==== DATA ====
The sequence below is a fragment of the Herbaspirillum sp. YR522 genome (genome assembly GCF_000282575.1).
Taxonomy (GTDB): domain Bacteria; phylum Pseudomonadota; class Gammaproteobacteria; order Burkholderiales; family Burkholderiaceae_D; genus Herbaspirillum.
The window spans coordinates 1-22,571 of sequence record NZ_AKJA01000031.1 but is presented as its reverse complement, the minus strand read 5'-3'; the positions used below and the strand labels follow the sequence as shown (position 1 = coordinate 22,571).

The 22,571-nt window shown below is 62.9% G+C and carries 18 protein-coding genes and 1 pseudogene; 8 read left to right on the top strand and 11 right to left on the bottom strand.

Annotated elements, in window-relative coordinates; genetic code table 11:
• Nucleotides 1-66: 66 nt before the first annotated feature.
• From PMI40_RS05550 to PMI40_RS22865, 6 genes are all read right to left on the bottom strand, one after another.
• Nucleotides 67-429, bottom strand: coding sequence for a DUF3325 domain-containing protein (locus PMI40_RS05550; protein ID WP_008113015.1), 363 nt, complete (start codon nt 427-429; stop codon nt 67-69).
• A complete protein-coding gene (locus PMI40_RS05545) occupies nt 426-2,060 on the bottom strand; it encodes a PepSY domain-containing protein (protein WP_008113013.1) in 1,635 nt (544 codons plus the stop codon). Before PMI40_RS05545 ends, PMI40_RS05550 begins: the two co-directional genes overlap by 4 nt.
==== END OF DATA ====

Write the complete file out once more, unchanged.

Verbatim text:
The sequence below is a fragment of the Herbaspirillum sp. YR522 genome (genome assembly GCF_000282575.1).
Taxonomy (GTDB): domain Bacteria; phylum Pseudomonadota; class Gammaproteobacteria; order Burkholderiales; family Burkholderiaceae_D; genus Herbaspirillum.
The window spans coordinates 1-22,571 of sequence record NZ_AKJA01000031.1 but is presented as its reverse complement, the minus strand read 5'-3'; the positions used below and the strand labels follow the sequence as shown (position 1 = coordinate 22,571).

The 22,571-nt window shown below is 62.9% G+C and carries 18 protein-coding genes and 1 pseudogene; 8 read left to right on the top strand and 11 right to left on the bottom strand.

Annotated elements, in window-relative coordinates; genetic code table 11:
• Nucleotides 1-66: 66 nt before the first annotated feature.
• From PMI40_RS05550 to PMI40_RS22865, 6 genes are all read right to left on the bottom strand, one after another.
• Nucleotides 67-429, bottom strand: coding sequence for a DUF3325 domain-containing protein (locus PMI40_RS05550; protein ID WP_008113015.1), 363 nt, complete (start codon nt 427-429; stop codon nt 67-69).
• A complete protein-coding gene (locus PMI40_RS05545) occupies nt 426-2,060 on the bottom strand; it encodes a PepSY domain-containing protein (protein WP_008113013.1) in 1,635 nt (544 codons plus the stop codon). Before PMI40_RS05545 ends, PMI40_RS05550 begins: the two co-directional genes overlap by 4 nt.